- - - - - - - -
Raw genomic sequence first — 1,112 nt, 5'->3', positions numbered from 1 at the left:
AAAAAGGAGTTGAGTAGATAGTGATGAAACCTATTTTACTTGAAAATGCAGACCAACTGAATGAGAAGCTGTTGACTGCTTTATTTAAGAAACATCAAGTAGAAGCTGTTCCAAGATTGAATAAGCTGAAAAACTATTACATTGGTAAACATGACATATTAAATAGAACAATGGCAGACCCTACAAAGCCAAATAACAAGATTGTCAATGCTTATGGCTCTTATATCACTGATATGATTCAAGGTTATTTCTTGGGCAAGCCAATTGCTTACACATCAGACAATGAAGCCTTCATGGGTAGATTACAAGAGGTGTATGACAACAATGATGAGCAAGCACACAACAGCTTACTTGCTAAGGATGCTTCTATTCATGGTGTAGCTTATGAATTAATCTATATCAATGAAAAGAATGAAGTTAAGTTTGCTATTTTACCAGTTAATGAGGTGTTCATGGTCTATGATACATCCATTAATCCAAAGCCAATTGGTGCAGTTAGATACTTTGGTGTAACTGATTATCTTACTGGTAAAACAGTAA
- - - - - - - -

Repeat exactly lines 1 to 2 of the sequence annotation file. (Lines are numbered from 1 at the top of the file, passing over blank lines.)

Raw genomic sequence first — 1,112 nt, 5'->3', positions numbered from 1 at the left:
AAAAAGGAGTTGAGTAGATAGTGATGAAACCTATTTTACTTGAAAATGCAGACCAACTGAATGAGAAGCTGTTGACTGCTTTATTTAAGAAACATCAAGTAGAAGCTGTTCCAAGATTGAATAAGCTGAAAAACTATTACATTGGTAAACATGACATATTAAATAGAACAATGGCAGACCCTACAAAGCCAAATAACAAGATTGTCAATGCTTATGGCTCTTATATCACTGATATGATTCAAGGTTATTTCTTGGGCAAGCCAATTGCTTACACATCAGACAATGAAGCCTTCATGGGTAGATTACAAGAGGTGTATGACAACAATGATGAGCAAGCACACAACAGCTTACTTGCTAAGGATGCTTCTATTCATGGTGTAGCTTATGAATTAATCTATATCAATGAAAAGAATGAAGTTAAGTTTGCTATTTTACCAGTTAATGAGGTGTTCATGGTCTATGATACATCCATTAATCCAAAGCCAATTGGTGCAGTTAGATACTTTGGTGTAACTGATTATCTTACTGGTAAAACAGTAA